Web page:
Al Yousuf Group may have just bought the American electric vehicle maker Phoenix Motorcars but the president of the Dubai-based company does not believe there will be a market for them until there are government subsidies to entice consumers. Eqbal al Yousuf said his company planned to sell Phoenix's first 150 electric pick-up trucks by the end of the year but mainly in the US where there were government cash incentives for buyers and American authorities were pushing for green vehicles to be used in the public sector.
Without the government support to reduce the cost and risk in the UAE, local consumers will be wary of spending the US$75,000 (Dh275,475) for such a pick-up, he said. "Humans get scared of anything new. We get scared of the unknown," Mr al Yousuf said. "And this technology here is unknown for a lot of people around the world. So without the government push, without the government support, even if it's cost-effective, a lot of people will not go for it."
Instead of four-wheel vehicles, Mr al Yousuf plans to sell Phoenix's electric bicycles in the UAE as early as September, before they are rolled out in any other market. The first shipment will be for 500 bikes, he said. The $800 bicycles have a maximum speed of 26kph and a range of 31km on a full charge. He said the bikes would be a more effective way to introduce the electric technology to the region.
"When they [consumers] are buying something that is unknown, they try to minimise their risk. And how you minimise your risk is by spending a lot less," Mr al Yousuf said. "Today, if I tell you to buy a car for $75,000 you would think it's a lot. But a bicycle you buy at $800, it will not take you a lot of time to think." The move comes after Al Yousuf bought the California-based electric vehicle company last December. Al Yousuf already had a 34 per cent stake in Phoenix, but after the economic downturn, available financing dried up and the US company filed for Chapter 11 bankruptcy protection in April last year, Mr al Yousuf said. His company stepped in to purchase Phoenix in full in December for about $8 million, he added, because he expected the technology to catch on in the long run.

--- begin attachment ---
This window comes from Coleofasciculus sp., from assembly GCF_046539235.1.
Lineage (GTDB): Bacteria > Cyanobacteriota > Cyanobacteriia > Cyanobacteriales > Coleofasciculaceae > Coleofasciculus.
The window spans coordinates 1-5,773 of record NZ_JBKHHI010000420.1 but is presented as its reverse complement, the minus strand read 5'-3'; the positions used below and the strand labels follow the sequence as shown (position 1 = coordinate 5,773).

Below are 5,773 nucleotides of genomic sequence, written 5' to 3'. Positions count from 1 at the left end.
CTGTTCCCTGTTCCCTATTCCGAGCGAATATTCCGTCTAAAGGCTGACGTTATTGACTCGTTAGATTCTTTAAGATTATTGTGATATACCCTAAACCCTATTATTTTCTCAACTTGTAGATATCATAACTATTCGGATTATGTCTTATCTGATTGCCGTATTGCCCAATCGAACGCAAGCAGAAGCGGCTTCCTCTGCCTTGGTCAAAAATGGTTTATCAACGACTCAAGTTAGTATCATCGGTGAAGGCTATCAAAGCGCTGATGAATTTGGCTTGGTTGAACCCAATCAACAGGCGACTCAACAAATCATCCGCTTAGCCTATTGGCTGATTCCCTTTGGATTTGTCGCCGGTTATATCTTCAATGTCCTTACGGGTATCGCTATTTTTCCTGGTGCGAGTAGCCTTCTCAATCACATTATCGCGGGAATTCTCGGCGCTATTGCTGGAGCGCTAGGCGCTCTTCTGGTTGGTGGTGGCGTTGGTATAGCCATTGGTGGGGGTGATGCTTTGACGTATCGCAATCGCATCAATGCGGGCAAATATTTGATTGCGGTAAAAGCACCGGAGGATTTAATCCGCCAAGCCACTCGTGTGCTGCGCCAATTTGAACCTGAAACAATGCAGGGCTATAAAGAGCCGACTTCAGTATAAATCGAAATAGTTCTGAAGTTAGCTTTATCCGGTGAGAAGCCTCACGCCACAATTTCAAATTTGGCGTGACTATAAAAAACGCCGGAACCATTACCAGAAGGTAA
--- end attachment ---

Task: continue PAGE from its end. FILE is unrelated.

Just months earlier, Abu Dhabi's Aabar Investments purchased a 4 per cent stake in Tesla Motors, another California-based electric vehicle company. Other Abu Dhabi investors, including a division of the Abu Dhabi Water and Electricity Authority called Al Wahada Capital Investment, own stakes in Tesla, according to regulatory filings. Al Wahada owns almost 8 per cent. But Al Yousuf's investment in the electric vehicle industry goes further back. Since 2007, the group has purchased a stake in four companies. In addition to Phoenix, it has a stake in the Nevada-based battery maker Altair Nanotechnologies, which makes the batteries used in Phoenix's trucks, the Malaysian battery maker ETI Tech, and another US electric vehicle company called ZAP, Mr al Yousef said.
He said along with these investments he hoped eventually to start building electric vehicles in the Middle East. "Unfortunately, there is no financing now," he said. He estimatedthat would require an investment of $100m and said he was looking for interested partners. Another obstacle for electric vehicle companies in the UAE is the limited range of existing models on a single charge and the fact that petrol is cheap, said VG Ramakrishnan, the director of the automotive and transport practice for South Asia and Middle East at the research consultancy Frost and Sullivan.
Phoenix's pick-up trucks have a range of about 160km on a full charge. "I think the market is not ripe in the Middle East, particularly in the UAE, for the commercial launch of electric cars," Mr Ramakrishnan said. "The cars that we have today have range issues and there is not a compelling reason to shift to zero-emission cars." He said government subsidies and support would be key to the acceptance of electric vehicles in the Emirates.
Mr al Yousuf expected local interest in the electric bicycles but finding a mass market would be tough, too, as it is seen as a less-prestigious mode of transport. But he said he was hopeful that could change. "I need to push this industry over here I want to make a statement," he said. "I want to make a change over here." firstname.lastname@example.org